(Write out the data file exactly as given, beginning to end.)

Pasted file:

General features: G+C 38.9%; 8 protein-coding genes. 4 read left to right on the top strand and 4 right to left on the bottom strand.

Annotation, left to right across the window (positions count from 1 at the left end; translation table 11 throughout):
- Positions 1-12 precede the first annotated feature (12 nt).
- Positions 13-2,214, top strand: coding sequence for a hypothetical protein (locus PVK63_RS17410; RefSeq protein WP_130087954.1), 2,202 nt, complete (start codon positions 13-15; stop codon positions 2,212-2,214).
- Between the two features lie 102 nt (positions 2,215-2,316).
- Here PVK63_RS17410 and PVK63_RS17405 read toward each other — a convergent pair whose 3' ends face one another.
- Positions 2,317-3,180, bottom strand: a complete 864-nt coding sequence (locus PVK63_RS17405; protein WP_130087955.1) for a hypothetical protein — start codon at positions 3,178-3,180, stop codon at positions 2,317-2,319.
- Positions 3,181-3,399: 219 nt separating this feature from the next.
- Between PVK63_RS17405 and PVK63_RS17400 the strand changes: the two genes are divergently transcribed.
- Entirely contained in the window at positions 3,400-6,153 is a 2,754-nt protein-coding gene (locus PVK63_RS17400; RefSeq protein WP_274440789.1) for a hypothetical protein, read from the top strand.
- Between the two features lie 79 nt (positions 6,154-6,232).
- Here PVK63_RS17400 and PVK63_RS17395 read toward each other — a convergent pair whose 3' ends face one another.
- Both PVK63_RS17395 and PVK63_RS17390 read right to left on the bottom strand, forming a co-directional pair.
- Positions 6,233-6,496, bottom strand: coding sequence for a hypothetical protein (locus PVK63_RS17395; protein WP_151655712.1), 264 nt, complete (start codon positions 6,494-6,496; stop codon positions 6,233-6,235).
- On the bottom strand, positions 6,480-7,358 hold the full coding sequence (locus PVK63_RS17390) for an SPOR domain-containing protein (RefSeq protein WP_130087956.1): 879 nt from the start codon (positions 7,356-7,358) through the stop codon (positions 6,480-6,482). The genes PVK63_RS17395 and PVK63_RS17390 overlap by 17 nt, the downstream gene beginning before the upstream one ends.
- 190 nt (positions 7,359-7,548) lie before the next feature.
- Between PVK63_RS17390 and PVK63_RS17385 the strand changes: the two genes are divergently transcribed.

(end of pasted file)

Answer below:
General features: G+C 38.9%; 8 protein-coding genes. 4 read left to right on the top strand and 4 right to left on the bottom strand.

Annotation, left to right across the window (positions count from 1 at the left end; translation table 11 throughout):
- Positions 1-12 precede the first annotated feature (12 nt).
- Positions 13-2,214, top strand: coding sequence for a hypothetical protein (locus PVK63_RS17410; RefSeq protein WP_130087954.1), 2,202 nt, complete (start codon positions 13-15; stop codon positions 2,212-2,214).
- Between the two features lie 102 nt (positions 2,215-2,316).
- Here PVK63_RS17410 and PVK63_RS17405 read toward each other — a convergent pair whose 3' ends face one another.
- Positions 2,317-3,180, bottom strand: a complete 864-nt coding sequence (locus PVK63_RS17405; protein WP_130087955.1) for a hypothetical protein — start codon at positions 3,178-3,180, stop codon at positions 2,317-2,319.
- Positions 3,181-3,399: 219 nt separating this feature from the next.
- Between PVK63_RS17405 and PVK63_RS17400 the strand changes: the two genes are divergently transcribed.
- Entirely contained in the window at positions 3,400-6,153 is a 2,754-nt protein-coding gene (locus PVK63_RS17400; RefSeq protein WP_274440789.1) for a hypothetical protein, read from the top strand.
- Between the two features lie 79 nt (positions 6,154-6,232).
- Here PVK63_RS17400 and PVK63_RS17395 read toward each other — a convergent pair whose 3' ends face one another.
- Both PVK63_RS17395 and PVK63_RS17390 read right to left on the bottom strand, forming a co-directional pair.
- Positions 6,233-6,496, bottom strand: coding sequence for a hypothetical protein (locus PVK63_RS17395; protein WP_151655712.1), 264 nt, complete (start codon positions 6,494-6,496; stop codon positions 6,233-6,235).
- On the bottom strand, positions 6,480-7,358 hold the full coding sequence (locus PVK63_RS17390) for an SPOR domain-containing protein (RefSeq protein WP_130087956.1): 879 nt from the start codon (positions 7,356-7,358) through the stop codon (positions 6,480-6,482). The genes PVK63_RS17395 and PVK63_RS17390 overlap by 17 nt, the downstream gene beginning before the upstream one ends.
- 190 nt (positions 7,359-7,548) lie before the next feature.
- Between PVK63_RS17390 and PVK63_RS17385 the strand changes: the two genes are divergently transcribed.